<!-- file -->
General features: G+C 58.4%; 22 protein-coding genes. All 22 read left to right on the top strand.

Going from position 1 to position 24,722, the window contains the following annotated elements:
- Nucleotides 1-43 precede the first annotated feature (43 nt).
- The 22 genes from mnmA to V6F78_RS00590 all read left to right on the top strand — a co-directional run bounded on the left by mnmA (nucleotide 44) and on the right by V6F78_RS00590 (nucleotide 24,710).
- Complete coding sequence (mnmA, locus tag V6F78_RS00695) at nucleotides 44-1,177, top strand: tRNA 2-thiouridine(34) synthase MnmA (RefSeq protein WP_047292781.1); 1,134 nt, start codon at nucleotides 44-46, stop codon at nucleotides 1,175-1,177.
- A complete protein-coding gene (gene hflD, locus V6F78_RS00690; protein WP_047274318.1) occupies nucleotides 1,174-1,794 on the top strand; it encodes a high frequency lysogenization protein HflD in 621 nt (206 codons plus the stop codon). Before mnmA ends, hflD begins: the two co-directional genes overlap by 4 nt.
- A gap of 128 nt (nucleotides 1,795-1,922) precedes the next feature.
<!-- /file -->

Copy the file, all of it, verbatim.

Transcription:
General features: G+C 58.4%; 22 protein-coding genes. All 22 read left to right on the top strand.

Going from position 1 to position 24,722, the window contains the following annotated elements:
- Nucleotides 1-43 precede the first annotated feature (43 nt).
- The 22 genes from mnmA to V6F78_RS00590 all read left to right on the top strand — a co-directional run bounded on the left by mnmA (nucleotide 44) and on the right by V6F78_RS00590 (nucleotide 24,710).
- Complete coding sequence (mnmA, locus tag V6F78_RS00695) at nucleotides 44-1,177, top strand: tRNA 2-thiouridine(34) synthase MnmA (RefSeq protein WP_047292781.1); 1,134 nt, start codon at nucleotides 44-46, stop codon at nucleotides 1,175-1,177.
- A complete protein-coding gene (gene hflD, locus V6F78_RS00690; protein WP_047274318.1) occupies nucleotides 1,174-1,794 on the top strand; it encodes a high frequency lysogenization protein HflD in 621 nt (206 codons plus the stop codon). Before mnmA ends, hflD begins: the two co-directional genes overlap by 4 nt.
- A gap of 128 nt (nucleotides 1,795-1,922) precedes the next feature.